Collective redundancy consultation

For the purposes of a UK employer’s duty to carry out collective redundancy consultation (section 188 Trade Union and Labour Relations (Consolidation) Act 1992), the transferee will be able (with the transferor’s agreement) to begin collective redundancy consultation before the transfer. Pre-transfer consultation will be entirely voluntary, must be meaningful and will not be able to finish before the date of the transfer but we anticipate that this new law could significantly reduce the costs for a transferee where redundancies are inevitable.

Employee liability information

Transferors will have to provide employee liability information 28 days before the transfer date rather than the current 14 days.

Micro businesses

Employers with ten or fewer employees will be allowed to consult directly under TUPE with affected employees if there are no existing employee representatives no an independent trade union.

Changes to the ability to vary terms and conditions and make transfer dismissals

To avoid TUPE being interpreted more widely than required, the current two pronged definition of void contractual changes (regulation 4(4)) and automatically unfair dismissal (regulation 7(1)) will be replaced by a new test, likely limiting prohibited changes/dismissals to those caused by “the transfer itself” and not including reference to “reasons connected with the transfer”. An exception for changes/dismissals caused by a transfer that amounts to an ETO reason will remain. The changes to regulation 4 will also make clear that contractual provisions which would have allowed changes to a contract before a transfer (such as a mobility clause), will continue to be exercisable after a transfer. We expect litigation in relation to the uncertainty as to whether the reason for a change/dismissal is the transfer itself or a connected change.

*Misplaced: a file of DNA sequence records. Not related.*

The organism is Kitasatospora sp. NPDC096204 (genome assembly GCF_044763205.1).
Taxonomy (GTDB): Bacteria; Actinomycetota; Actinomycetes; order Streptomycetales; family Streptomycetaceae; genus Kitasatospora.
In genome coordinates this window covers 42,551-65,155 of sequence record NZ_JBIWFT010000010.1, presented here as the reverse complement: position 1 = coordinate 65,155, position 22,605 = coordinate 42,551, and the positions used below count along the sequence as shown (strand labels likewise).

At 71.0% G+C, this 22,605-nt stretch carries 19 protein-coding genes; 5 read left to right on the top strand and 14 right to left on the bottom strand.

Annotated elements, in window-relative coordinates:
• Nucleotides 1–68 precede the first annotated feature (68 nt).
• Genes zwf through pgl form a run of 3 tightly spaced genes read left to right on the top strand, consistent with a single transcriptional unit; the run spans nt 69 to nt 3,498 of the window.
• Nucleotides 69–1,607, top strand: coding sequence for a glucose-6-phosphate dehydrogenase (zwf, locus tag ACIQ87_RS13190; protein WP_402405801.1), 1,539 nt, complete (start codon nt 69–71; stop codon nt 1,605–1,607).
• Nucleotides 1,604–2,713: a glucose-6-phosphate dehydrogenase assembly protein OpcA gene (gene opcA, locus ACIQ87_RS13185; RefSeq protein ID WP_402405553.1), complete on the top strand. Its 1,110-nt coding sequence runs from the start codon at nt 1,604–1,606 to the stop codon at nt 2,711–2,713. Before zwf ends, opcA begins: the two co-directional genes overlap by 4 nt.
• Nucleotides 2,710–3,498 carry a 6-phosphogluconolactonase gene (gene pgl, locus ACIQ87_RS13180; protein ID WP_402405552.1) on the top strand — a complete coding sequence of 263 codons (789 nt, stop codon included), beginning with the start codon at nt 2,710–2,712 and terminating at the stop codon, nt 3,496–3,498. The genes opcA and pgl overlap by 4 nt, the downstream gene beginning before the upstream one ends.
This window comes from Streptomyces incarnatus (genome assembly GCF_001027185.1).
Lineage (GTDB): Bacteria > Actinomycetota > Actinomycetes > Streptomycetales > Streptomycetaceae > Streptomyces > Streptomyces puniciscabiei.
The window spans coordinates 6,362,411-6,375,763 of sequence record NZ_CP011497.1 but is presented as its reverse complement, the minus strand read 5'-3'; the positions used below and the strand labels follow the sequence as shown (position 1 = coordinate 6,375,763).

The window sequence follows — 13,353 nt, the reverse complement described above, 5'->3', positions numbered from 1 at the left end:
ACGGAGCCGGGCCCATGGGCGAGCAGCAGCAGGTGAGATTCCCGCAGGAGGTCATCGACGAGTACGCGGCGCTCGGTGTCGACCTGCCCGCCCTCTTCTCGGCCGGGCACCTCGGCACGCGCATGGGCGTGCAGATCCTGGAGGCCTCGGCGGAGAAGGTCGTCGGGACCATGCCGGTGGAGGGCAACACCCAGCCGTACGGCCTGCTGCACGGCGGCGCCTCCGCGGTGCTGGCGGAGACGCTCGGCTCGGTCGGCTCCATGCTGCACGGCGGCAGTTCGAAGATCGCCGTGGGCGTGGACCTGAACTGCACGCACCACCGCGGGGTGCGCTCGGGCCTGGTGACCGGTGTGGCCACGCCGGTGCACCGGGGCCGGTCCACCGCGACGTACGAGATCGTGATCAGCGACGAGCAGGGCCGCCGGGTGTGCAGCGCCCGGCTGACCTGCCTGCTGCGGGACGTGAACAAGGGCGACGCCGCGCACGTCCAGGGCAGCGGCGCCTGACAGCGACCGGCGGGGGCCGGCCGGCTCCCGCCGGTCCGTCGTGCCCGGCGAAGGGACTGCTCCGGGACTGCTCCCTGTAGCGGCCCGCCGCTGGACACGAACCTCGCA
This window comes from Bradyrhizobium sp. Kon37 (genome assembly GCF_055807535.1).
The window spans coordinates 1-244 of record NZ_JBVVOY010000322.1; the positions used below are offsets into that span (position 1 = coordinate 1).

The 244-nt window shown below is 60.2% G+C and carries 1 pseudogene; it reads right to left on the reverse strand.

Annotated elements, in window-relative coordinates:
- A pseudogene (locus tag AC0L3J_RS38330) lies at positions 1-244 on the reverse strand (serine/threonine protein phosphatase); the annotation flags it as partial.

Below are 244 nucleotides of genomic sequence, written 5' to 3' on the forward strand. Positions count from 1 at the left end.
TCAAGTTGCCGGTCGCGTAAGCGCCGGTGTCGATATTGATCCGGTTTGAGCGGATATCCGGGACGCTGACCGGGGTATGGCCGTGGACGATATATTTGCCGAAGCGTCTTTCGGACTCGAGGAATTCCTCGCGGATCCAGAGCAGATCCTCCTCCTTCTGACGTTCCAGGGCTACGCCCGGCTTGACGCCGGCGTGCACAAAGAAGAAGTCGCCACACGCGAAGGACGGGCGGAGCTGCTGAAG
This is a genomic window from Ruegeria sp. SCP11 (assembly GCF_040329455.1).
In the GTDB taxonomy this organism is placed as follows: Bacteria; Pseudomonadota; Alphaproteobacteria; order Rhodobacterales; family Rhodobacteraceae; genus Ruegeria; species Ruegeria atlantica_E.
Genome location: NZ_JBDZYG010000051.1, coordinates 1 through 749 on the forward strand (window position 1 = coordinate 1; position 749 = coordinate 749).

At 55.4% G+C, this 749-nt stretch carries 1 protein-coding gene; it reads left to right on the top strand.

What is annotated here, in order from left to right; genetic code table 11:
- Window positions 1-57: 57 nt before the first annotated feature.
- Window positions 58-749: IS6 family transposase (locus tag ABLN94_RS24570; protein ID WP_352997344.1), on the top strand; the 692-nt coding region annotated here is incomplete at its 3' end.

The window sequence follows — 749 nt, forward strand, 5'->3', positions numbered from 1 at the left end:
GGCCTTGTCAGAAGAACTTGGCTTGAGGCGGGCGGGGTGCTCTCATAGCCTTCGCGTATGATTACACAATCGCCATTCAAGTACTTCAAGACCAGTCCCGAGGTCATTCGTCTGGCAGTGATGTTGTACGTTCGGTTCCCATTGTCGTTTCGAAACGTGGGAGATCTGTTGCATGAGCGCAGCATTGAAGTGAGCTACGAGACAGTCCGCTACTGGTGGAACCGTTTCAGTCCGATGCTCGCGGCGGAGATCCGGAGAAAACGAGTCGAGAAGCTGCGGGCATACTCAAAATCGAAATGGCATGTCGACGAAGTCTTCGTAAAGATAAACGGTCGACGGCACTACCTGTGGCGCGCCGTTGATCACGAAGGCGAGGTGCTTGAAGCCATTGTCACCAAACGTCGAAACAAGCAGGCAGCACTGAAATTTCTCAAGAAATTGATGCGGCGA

Cross-border asset deals involve a significant number of moving parts. In this article, we have only considered some of the key latest legislative and case law changes for three jurisdictions. Whilst there is no substitute for local advice, in order to understand how our respective jurisdictions fit together for the project timetable, the structure, the deal documents and the information and consultation exercise, we all need at least an overview of these differences and an understanding of when significant changes impact our advice. As some of those legislative changes bed down (or in the case of the UK are implemented) we are left with the conclusion that whilst we may all derive our business transfer rules from the same source, the implementation of its principles into local law and the interpretation by local courts can have quite different and interesting outcomes. Suzanne Horne, Deborah Sankowicz and Stéphane Henry are partners and Tom Perry is an associate at Paul Hastings (Europe) LLP and Jan-Ove Becker is an associate at Vangard Rechtsanwälte.